We made a formal request for a 120-mm-long, very low-profile, overthe- wire (OTW) balloon tapered to 0.014 inch in Brescia to the former Invatec company (Roncadelle, Italy, now part of Medtronic, Inc., Minneapolis, MN) in 2000 (Figure 2). Based on my long-term experience with the antegrade femoral approach, the requested shaft length was 120 cm to allow an easy access to foot arteries in all cases. The request for an unusually long balloon solicited several concerns from the company, which did not find favorable opinions from its consultants at the time. Among the different prototypes submitted, the final selection incorporated the device with the thinnest shaft body. I considered the stiff hydrophilic 0.014-inch wire to be the most important determinant for successful lesion crossing.

The first version (2004–2010) of the Amphirion Deep balloon (Medtronic, Inc.), was characterized by a uniformly thin shaft size and excellent crossing profile, providing an impressive improvement over other PTA balloons of that era. This improvement in BTK balloon technology led to improvement of procedural performance worldwide, promoting large interest in developing similar solutions in other companies (Figure 3).

The first successful BTK recanalization in a large series of diabetic subjects was performed using the ipsilateral antegrade femoral approach and an extensive up-to-thefoot balloon angioplasty dilation strategy.18 These results were confirmed a few years later in a methodologically identical multicenter experience in a very large population, limiting major amputation rate in this group to 1.8% to 4.0%.19 Since that time, ipsilateral antegrade femoral balloon angioplasty treatment has remained the only technique with proven efficacy for limb salvage in large series of subjects at risk of limb loss. Despite this evidence, the newly developed OTW long tibial balloons up to about 30 cm in length are unfortunately delivered in 150- and 90-cm shaft length only, with very rare exceptions.

In the author’s opinion, these new low-profile OTW balloon catheters are not well suited for the antegrade femoral approach because they are too short to reach the ankle and too long to properly accommodate the commonly available 180-cm-long, 0.014-inch coronary-type guidewires. Paradoxically, one may argue that prejudice against the antegrade femoral approach is responsible for more availability of balloons for contralateral femoral crossover or the ipsilateral pedal approach and the limited availability of balloon lengths that are ideally suited for the antegrade femoral approach (120- to 130-cm catheters). Unfortunately, a catheter’s excessive length increases the friction with the guidewire, which reduces the catheter’s pushability and crossability. The rapid exchange (RX) balloon platforms are not similarly affected, but they require the aid of a guiding catheter in many cases, even with the antegrade femoral approach.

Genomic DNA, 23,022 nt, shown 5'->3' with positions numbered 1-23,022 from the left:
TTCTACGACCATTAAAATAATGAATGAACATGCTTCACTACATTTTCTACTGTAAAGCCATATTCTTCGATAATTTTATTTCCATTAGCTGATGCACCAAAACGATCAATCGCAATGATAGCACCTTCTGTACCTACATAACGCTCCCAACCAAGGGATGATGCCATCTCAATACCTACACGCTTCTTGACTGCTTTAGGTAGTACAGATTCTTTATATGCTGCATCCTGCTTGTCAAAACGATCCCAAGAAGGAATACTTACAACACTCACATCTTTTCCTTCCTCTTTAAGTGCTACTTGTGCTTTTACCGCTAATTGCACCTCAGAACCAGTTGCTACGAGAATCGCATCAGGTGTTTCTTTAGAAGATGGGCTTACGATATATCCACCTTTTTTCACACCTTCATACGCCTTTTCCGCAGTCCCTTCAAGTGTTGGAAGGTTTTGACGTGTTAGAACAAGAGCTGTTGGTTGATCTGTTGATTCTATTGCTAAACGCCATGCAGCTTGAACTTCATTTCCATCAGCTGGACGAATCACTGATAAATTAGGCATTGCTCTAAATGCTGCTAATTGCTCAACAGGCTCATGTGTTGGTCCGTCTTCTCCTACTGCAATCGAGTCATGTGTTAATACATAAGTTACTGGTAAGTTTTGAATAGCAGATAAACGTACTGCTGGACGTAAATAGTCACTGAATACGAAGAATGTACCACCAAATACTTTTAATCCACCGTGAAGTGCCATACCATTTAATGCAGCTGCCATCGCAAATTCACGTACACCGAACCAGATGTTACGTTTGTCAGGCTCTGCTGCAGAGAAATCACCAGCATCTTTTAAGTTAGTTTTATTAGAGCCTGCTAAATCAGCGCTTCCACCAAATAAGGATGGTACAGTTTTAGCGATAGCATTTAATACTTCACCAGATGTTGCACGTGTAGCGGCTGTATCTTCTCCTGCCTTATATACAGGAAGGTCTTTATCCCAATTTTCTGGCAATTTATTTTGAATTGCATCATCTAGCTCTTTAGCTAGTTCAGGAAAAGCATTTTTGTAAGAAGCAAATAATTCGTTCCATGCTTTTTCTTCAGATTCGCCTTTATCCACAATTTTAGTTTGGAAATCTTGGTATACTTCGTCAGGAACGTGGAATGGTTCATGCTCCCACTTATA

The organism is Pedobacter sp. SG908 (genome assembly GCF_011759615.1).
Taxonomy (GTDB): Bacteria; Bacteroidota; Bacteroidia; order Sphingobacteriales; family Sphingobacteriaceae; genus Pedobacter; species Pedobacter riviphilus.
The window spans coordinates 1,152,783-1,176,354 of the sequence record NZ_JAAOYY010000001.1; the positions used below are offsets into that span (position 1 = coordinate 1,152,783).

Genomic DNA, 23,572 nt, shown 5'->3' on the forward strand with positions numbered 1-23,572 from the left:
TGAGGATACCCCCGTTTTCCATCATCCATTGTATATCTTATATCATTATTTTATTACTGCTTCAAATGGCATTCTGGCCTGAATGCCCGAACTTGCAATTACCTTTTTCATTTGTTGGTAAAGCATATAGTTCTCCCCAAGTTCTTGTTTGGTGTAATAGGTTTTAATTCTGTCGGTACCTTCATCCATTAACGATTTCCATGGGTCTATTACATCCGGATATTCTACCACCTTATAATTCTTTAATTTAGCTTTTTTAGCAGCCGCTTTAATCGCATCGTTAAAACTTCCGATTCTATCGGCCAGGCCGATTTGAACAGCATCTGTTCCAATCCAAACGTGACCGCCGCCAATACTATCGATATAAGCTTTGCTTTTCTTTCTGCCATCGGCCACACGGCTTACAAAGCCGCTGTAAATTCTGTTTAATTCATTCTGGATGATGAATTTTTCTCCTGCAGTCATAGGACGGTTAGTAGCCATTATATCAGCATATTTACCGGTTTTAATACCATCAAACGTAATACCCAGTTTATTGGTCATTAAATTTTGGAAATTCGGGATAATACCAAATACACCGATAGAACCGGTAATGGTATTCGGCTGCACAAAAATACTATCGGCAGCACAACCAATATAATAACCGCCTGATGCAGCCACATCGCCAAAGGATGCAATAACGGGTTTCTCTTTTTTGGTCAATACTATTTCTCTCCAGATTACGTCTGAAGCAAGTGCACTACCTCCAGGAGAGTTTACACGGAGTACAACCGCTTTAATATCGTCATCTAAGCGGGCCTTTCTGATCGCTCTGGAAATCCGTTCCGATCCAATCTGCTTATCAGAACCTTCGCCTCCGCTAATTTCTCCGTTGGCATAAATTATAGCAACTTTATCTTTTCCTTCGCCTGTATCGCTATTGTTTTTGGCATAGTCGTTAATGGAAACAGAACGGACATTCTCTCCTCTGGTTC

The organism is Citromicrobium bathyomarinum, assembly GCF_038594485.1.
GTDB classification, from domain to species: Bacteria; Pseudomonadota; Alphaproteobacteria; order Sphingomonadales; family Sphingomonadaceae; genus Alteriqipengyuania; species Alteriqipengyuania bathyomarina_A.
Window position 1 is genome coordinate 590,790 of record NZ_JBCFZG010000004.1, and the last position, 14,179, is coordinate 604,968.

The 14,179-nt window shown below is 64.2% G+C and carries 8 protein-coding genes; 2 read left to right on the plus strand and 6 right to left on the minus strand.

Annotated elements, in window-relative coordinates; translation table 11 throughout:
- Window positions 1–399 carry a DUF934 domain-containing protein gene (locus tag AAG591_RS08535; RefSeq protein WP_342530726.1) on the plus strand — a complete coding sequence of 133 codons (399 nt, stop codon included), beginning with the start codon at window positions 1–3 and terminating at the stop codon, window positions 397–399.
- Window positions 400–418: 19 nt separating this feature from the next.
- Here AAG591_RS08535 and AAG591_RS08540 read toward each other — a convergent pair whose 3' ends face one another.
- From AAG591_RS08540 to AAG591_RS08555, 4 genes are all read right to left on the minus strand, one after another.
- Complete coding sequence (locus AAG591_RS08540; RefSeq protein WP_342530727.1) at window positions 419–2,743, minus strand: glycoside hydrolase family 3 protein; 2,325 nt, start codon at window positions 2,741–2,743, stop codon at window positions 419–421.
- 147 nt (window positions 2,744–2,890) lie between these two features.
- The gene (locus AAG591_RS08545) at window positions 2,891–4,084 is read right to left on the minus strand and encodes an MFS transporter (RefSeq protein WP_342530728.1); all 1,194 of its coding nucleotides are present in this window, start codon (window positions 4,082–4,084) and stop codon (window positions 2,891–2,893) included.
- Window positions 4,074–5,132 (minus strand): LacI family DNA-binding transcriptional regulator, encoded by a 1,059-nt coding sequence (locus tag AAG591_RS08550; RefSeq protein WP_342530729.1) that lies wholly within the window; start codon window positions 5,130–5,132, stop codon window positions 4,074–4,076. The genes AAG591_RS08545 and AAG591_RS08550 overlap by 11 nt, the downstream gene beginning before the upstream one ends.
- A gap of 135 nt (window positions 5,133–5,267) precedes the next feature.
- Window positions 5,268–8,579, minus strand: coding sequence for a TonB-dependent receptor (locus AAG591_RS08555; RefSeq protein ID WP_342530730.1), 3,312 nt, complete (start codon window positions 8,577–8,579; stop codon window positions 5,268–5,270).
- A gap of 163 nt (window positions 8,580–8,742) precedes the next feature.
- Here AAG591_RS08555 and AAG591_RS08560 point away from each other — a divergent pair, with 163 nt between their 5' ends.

The technological solutions adopted in the last generation of long infrapopliteal balloons have improved balloon performance dramatically, resulting in increased procedural success rates and reduced procedure length (Figures 4 and 5). With current devices, the rated burst pressure of long balloons has increased to a minimum of 14 atm. Coupled with reduced balloon compliance, these higher-pressure balloons have improved efficacy in heavily calcified arteries. Balloon deflation times continue to shorten over time and can be further improved by the use of additional dilute contrast for balloon inflation without compromising balloon visibility. Particularly impressive is the superior pushability and trackability of newer RX 200-mm-long balloons in comparison to OTW versions. The advantage of newer, low-profile long balloons is most clearly evident in cases of complex distal revascularization such as those involving the pedal arch (Figure 6). In these cases, the complicated anatomy of the diseased arch can be easily treated with a single balloon covering most of the lesion area, resulting in better arterial remodeling.

Lanfroi Graziani, MD, is Director of Interventional Cardiology, Istituto Clinico “Città di Brescia” Hospital in Brescia, Italy. He has disclosed that he has no potential conflicts of interest. Dr. Graziani may be reached at +39 030 3710262; langrazi@tin.it.